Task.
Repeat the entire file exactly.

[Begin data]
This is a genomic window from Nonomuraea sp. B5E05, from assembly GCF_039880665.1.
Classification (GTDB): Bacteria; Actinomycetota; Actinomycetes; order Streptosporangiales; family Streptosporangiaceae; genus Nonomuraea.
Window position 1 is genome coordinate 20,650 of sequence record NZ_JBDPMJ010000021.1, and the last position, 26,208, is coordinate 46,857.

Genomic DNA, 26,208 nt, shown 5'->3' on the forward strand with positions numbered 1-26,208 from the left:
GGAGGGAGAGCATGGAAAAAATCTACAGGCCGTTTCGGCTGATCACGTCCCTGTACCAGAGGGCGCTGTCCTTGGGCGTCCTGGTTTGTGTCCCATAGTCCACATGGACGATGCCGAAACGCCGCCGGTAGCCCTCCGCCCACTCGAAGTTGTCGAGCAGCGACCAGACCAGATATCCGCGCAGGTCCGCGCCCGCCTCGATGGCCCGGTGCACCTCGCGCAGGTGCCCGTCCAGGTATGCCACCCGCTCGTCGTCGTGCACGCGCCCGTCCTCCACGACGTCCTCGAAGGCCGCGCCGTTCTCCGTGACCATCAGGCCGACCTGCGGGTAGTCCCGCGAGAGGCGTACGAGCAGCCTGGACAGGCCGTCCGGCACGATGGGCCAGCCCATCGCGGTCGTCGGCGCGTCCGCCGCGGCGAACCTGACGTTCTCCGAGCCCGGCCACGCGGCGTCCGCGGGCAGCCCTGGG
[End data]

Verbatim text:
This is a genomic window from Nonomuraea sp. B5E05, from assembly GCF_039880665.1.
Classification (GTDB): Bacteria; Actinomycetota; Actinomycetes; order Streptosporangiales; family Streptosporangiaceae; genus Nonomuraea.
Window position 1 is genome coordinate 20,650 of sequence record NZ_JBDPMJ010000021.1, and the last position, 26,208, is coordinate 46,857.

Genomic DNA, 26,208 nt, shown 5'->3' on the forward strand with positions numbered 1-26,208 from the left:
GGAGGGAGAGCATGGAAAAAATCTACAGGCCGTTTCGGCTGATCACGTCCCTGTACCAGAGGGCGCTGTCCTTGGGCGTCCTGGTTTGTGTCCCATAGTCCACATGGACGATGCCGAAACGCCGCCGGTAGCCCTCCGCCCACTCGAAGTTGTCGAGCAGCGACCAGACCAGATATCCGCGCAGGTCCGCGCCCGCCTCGATGGCCCGGTGCACCTCGCGCAGGTGCCCGTCCAGGTATGCCACCCGCTCGTCGTCGTGCACGCGCCCGTCCTCCACGACGTCCTCGAAGGCCGCGCCGTTCTCCGTGACCATCAGGCCGACCTGCGGGTAGTCCCGCGAGAGGCGTACGAGCAGCCTGGACAGGCCGTCCGGCACGATGGGCCAGCCCATCGCGGTCGTCGGCGCGTCCGCCGCGGCGAACCTGACGTTCTCCGAGCCCGGCCACGCGGCGTCCGCGGGCAGCCCTGGG